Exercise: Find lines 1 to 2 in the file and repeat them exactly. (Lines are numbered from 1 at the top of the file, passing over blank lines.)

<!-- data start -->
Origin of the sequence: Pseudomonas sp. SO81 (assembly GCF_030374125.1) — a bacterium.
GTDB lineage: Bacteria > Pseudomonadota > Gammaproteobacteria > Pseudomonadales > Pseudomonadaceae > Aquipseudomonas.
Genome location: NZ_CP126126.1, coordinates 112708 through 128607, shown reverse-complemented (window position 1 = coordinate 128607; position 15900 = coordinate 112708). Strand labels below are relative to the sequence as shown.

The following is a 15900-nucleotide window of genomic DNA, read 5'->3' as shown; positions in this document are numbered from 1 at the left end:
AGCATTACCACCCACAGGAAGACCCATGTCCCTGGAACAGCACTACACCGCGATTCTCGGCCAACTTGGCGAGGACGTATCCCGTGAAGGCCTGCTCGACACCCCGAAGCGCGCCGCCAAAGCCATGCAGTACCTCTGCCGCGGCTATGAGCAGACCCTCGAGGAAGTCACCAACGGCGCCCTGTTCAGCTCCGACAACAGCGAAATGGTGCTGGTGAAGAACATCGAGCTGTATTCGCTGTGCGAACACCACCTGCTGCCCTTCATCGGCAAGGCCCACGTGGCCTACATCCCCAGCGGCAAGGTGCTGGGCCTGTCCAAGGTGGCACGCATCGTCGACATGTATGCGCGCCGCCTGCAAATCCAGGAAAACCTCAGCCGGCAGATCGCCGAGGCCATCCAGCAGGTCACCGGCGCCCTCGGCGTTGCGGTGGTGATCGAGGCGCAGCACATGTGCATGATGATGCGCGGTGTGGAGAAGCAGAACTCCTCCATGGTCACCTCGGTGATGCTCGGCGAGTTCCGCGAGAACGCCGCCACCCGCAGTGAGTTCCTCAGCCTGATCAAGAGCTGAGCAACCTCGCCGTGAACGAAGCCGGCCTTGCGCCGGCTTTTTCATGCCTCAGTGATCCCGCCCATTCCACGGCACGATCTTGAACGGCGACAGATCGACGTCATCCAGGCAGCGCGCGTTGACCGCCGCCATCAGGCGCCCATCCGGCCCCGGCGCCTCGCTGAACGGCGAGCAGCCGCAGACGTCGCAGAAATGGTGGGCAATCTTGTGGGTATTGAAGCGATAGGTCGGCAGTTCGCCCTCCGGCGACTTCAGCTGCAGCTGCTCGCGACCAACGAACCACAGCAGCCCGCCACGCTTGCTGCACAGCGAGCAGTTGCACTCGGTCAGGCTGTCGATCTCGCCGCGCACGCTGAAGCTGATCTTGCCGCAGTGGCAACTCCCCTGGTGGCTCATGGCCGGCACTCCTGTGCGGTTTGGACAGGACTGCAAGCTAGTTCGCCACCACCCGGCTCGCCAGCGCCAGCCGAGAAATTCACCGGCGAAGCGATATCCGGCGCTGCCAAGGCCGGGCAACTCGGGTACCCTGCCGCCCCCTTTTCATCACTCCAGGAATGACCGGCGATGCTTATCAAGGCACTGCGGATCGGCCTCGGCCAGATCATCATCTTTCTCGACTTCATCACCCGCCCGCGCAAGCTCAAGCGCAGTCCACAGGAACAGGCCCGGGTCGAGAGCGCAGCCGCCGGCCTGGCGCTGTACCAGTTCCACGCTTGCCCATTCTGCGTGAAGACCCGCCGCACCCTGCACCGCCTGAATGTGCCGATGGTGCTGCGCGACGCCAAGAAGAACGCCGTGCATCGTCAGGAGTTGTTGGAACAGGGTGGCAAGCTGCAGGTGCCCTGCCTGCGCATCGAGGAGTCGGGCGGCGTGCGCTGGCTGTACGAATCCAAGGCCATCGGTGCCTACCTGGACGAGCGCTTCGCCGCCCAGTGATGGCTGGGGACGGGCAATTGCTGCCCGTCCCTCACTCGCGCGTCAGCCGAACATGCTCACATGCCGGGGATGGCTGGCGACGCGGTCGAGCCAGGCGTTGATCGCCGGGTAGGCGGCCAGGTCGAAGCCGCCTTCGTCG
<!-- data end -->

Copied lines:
Origin of the sequence: Pseudomonas sp. SO81 (assembly GCF_030374125.1) — a bacterium.
GTDB lineage: Bacteria > Pseudomonadota > Gammaproteobacteria > Pseudomonadales > Pseudomonadaceae > Aquipseudomonas.